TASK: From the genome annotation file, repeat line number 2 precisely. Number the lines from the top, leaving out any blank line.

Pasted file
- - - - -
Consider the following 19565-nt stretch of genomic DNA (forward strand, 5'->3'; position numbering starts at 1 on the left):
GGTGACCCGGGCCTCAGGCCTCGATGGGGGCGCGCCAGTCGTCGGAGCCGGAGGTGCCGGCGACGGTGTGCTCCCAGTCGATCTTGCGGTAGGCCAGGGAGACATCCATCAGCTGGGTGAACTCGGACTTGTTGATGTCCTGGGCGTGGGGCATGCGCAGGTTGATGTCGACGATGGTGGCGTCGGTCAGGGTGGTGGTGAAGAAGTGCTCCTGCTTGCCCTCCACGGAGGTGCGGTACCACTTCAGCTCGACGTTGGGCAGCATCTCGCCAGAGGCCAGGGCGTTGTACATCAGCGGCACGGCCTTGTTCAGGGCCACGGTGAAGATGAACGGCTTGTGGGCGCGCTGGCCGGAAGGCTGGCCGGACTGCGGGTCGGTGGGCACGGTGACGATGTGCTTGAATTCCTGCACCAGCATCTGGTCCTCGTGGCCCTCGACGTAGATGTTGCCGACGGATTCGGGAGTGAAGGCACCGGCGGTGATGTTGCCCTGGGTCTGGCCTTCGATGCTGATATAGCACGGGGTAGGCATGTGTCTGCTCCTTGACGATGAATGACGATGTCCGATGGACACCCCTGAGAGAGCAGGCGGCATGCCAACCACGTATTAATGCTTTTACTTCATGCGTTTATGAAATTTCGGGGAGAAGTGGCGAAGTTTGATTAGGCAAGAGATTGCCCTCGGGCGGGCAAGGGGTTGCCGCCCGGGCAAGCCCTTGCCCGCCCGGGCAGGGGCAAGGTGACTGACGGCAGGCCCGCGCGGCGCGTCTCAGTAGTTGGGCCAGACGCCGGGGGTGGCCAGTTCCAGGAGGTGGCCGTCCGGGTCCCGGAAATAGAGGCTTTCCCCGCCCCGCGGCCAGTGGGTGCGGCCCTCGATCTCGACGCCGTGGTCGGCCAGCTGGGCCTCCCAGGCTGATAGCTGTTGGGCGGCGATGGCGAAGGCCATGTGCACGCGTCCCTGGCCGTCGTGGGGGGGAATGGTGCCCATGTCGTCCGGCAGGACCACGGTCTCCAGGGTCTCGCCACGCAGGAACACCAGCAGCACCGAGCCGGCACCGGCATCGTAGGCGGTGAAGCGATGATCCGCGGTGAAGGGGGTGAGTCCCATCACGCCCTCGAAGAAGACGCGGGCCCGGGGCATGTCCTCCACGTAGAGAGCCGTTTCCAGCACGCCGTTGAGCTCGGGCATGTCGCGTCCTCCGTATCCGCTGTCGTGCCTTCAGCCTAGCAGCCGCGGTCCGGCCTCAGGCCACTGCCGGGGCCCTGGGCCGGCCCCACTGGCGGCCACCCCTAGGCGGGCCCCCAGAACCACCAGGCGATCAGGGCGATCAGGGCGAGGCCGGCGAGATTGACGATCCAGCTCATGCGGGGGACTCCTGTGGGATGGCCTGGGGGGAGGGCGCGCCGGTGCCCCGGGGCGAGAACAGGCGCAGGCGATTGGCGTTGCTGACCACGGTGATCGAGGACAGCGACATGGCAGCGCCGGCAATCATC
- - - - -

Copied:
GGTGACCCGGGCCTCAGGCCTCGATGGGGGCGCGCCAGTCGTCGGAGCCGGAGGTGCCGGCGACGGTGTGCTCCCAGTCGATCTTGCGGTAGGCCAGGGAGACATCCATCAGCTGGGTGAACTCGGACTTGTTGATGTCCTGGGCGTGGGGCATGCGCAGGTTGATGTCGACGATGGTGGCGTCGGTCAGGGTGGTGGTGAAGAAGTGCTCCTGCTTGCCCTCCACGGAGGTGCGGTACCACTTCAGCTCGACGTTGGGCAGCATCTCGCCAGAGGCCAGGGCGTTGTACATCAGCGGCACGGCCTTGTTCAGGGCCACGGTGAAGATGAACGGCTTGTGGGCGCGCTGGCCGGAAGGCTGGCCGGACTGCGGGTCGGTGGGCACGGTGACGATGTGCTTGAATTCCTGCACCAGCATCTGGTCCTCGTGGCCCTCGACGTAGATGTTGCCGACGGATTCGGGAGTGAAGGCACCGGCGGTGATGTTGCCCTGGGTCTGGCCTTCGATGCTGATATAGCACGGGGTAGGCATGTGTCTGCTCCTTGACGATGAATGACGATGTCCGATGGACACCCCTGAGAGAGCAGGCGGCATGCCAACCACGTATTAATGCTTTTACTTCATGCGTTTATGAAATTTCGGGGAGAAGTGGCGAAGTTTGATTAGGCAAGAGATTGCCCTCGGGCGGGCAAGGGGTTGCCGCCCGGGCAAGCCCTTGCCCGCCCGGGCAGGGGCAAGGTGACTGACGGCAGGCCCGCGCGGCGCGTCTCAGTAGTTGGGCCAGACGCCGGGGGTGGCCAGTTCCAGGAGGTGGCCGTCCGGGTCCCGGAAATAGAGGCTTTCCCCGCCCCGCGGCCAGTGGGTGCGGCCCTCGATCTCGACGCCGTGGTCGGCCAGCTGGGCCTCCCAGGCTGATAGCTGTTGGGCGGCGATGGCGAAGGCCATGTGCACGCGTCCCTGGCCGTCGTGGGGGGGAATGGTGCCCATGTCGTCCGGCAGGACCACGGTCTCCAGGGTCTCGCCACGCAGGAACACCAGCAGCACCGAGCCGGCACCGGCATCGTAGGCGGTGAAGCGATGATCCGCGGTGAAGGGGGTGAGTCCCATCACGCCCTCGAAGAAGACGCGGGCCCGGGGCATGTCCTCCACGTAGAGAGCCGTTTCCAGCACGCCGTTGAGCTCGGGCATGTCGCGTCCTCCGTATCCGCTGTCGTGCCTTCAGCCTAGCAGCCGCGGTCCGGCCTCAGGCCACTGCCGGGGCCCTGGGCCGGCCCCACTGGCGGCCACCCCTAGGCGGGCCCCCAGAACCACCAGGCGATCAGGGCGATCAGGGCGAGGCCGGCGAGATTGACGATCCAGCTCATGCGGGGGACTCCTGTGGGATGGCCTGGGGGGAGGGCGCGCCGGTGCCCCGGGGCGAGAACAGGCGCAGGCGATTGGCGTTGCTGACCACGGTGATCGAGGACAGCGACATGGCAGCGCCGGCAATCATC